Wednesday, February 28, 2007

Walter (Bud) Tomalty





OBITUARY WALTER (BUD) TOMALTY 1930 - 2007 Suddenly passed away on
Saturday, February 24, 2007, in the arms of his beloved wife Joyce
(Oliver) at the age of seventy-six. Bud was born in St-Charles to the late
George and Violet Tomalty and attended Lorne School.

He was predeceased by his siblings Clarence (Kathleen (Kay) Fitzmaurice), Harry, Hazel (Fred Fry) and Pearl (John Robins). He leaves many nieces and nephews, sister-in-law and brothers-in-law. He will be forever missed by his children Debbie
(Clifford Jacques), Wendy (Graham Lackey), Shelley (Wayne Scott), Kenneth (Brenda
Salmon), Richard (Cheryl-Ann Mitchell) and Teddy (Louanna Collins).

His grandchildren were his most prized possessions. A special Poppa to
Brittany and Meredith Lackey, Meaghan and Scott Tomalty, Zachary Scott and
Brandon Tomalty. Bud was a charter member of the G.P.A.A. when it started. For
many years he worked on the Greenfield Park Winter Carnival and was a member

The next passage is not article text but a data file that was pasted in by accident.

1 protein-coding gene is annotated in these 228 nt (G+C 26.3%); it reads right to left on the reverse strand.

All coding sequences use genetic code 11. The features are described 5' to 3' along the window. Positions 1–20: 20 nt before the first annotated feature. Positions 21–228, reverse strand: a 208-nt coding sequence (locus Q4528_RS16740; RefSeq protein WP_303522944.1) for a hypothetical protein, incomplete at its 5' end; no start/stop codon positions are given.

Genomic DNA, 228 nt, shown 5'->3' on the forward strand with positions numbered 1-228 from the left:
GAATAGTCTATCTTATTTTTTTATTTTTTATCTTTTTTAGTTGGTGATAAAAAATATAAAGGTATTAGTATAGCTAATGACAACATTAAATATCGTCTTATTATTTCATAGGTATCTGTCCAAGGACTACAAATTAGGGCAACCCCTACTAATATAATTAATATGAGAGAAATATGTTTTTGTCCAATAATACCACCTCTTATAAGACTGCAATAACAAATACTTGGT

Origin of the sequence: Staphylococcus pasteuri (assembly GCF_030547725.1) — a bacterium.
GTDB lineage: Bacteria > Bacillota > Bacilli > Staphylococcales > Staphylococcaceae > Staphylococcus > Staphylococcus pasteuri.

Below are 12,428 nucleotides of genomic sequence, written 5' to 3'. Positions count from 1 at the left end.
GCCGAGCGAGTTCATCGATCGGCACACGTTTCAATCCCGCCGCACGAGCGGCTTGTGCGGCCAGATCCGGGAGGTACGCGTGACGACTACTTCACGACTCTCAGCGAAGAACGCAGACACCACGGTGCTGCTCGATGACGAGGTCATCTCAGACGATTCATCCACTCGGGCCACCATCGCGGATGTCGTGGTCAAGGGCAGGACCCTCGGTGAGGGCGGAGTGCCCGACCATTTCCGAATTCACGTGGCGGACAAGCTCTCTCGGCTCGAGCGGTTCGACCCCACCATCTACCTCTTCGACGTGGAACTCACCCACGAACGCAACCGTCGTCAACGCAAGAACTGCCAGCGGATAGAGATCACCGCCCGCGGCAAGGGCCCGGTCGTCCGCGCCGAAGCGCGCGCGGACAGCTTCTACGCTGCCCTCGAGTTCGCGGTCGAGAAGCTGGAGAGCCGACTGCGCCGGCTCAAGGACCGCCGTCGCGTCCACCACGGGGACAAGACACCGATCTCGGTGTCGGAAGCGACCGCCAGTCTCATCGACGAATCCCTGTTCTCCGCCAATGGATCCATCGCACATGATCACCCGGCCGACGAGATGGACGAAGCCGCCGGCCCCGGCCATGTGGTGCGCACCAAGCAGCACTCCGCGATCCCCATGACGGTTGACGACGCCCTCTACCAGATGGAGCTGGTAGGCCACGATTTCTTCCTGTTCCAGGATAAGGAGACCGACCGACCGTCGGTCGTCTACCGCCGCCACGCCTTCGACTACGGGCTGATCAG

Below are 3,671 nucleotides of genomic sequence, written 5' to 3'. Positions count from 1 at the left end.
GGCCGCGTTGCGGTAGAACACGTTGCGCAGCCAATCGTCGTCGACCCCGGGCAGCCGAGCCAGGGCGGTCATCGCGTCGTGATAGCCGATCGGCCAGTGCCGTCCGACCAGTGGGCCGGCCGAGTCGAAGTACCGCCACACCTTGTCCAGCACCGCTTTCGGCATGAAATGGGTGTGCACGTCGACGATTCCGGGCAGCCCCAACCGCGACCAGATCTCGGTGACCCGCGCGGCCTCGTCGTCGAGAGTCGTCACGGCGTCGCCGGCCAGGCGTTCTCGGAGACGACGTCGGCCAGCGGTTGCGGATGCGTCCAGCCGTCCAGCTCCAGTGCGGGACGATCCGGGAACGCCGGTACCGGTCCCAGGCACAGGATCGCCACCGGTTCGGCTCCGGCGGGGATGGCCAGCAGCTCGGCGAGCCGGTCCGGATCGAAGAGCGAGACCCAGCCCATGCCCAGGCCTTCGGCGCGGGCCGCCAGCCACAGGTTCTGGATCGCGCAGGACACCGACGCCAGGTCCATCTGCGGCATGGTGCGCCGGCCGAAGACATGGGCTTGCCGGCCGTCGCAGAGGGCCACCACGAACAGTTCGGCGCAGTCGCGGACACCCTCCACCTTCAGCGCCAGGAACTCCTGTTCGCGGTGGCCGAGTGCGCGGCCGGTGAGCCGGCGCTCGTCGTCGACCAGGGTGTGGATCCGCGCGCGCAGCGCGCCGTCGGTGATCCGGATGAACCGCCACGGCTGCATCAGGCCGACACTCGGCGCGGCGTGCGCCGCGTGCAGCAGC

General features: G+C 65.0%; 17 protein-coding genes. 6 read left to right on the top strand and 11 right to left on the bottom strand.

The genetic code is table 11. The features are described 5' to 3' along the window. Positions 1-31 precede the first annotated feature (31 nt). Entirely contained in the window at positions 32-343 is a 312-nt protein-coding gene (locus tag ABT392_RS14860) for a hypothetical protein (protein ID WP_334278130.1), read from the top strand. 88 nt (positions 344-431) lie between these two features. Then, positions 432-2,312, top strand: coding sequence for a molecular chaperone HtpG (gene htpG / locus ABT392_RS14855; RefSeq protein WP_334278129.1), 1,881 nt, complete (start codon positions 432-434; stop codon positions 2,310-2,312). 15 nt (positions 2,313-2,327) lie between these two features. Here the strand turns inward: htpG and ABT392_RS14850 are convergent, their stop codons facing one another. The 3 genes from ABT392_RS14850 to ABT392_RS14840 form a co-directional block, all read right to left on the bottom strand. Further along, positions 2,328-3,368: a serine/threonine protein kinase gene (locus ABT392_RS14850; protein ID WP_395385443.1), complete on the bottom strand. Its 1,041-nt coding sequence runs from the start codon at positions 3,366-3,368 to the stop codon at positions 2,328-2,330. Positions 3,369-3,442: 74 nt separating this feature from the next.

of the Grunt Club Marine fraternity.

Since 1958 he has been a member of the Greenfield Park Lions Club, was a Past Deputy District Governor and Lifetime Member and he had received the highest award in Lions International, the Melvin Jones Fellowship Award. Walter worked at Bedard & Girard for 35 years and after the motor division closed, he started his own business Walter
Tomalty Enterprises Ltd. Visitation at Collins, Clark, MacGillivray,
White at 307 Riverside Drive, Saint Lambert, Thursday, March 1, 2007 from 2
to 5 and 7 to 9 p.m. Funeral service from the chapel on Friday, March 2,
2007 at 11 a.m. with interment at Urgel Bourgie (formerly Laurentide Memorial
Gardens) on Chambly Road. In lieu of flowers, donations can be made to
a charity of your choice.

Thanks Millie McG.

Normand is leaving us.... So Sad


HI MARTY I AM LEAVING CANADA TILL IT COOLS DOWN I DONT KNOW FOR HOW LONG AND I CANT BRING MY PC WITH ME, ED NORTON HAS INVITED ME IN THE NEW-YORK SEWERS TO HIDE FROM B. CONSTANTINI .


SO I WILL NOT WRITE TO THE BLOG 2 DAYS, A WEEK I DONT KNOW.MISTER NORTON IS VERY NICE TO ME HE MAKES ME FEEL AT HOME IN THE SEWERS WE LISTEN TO UNDERGROUND MUSIC, WE LOOK AT HIS COLLECTION OF PICTURES OF THE HONEYMOONERS.


WE WILL LIVE IN THE MANHATTAN OR BROOKLYN SEWERS I WONT SAY WHICH FOR MY SECURITY .ED LOANED ME A SPECIAL RUBBER OUTFIT I CAN GO IN SEWER WATER UP TO MY NECK AND STAY DRY.I AM SORRY WHAT I DID I THANK EVERY BODY ON YOUR BLOG MARTY, SINCERELY.I WILL
MISS YOU ALL.

NORMAND SIMARD

Thanks Normand S
You will be missed

Father Bob




Hi Folks,

The story behind this postcard is a little long so please bear with me.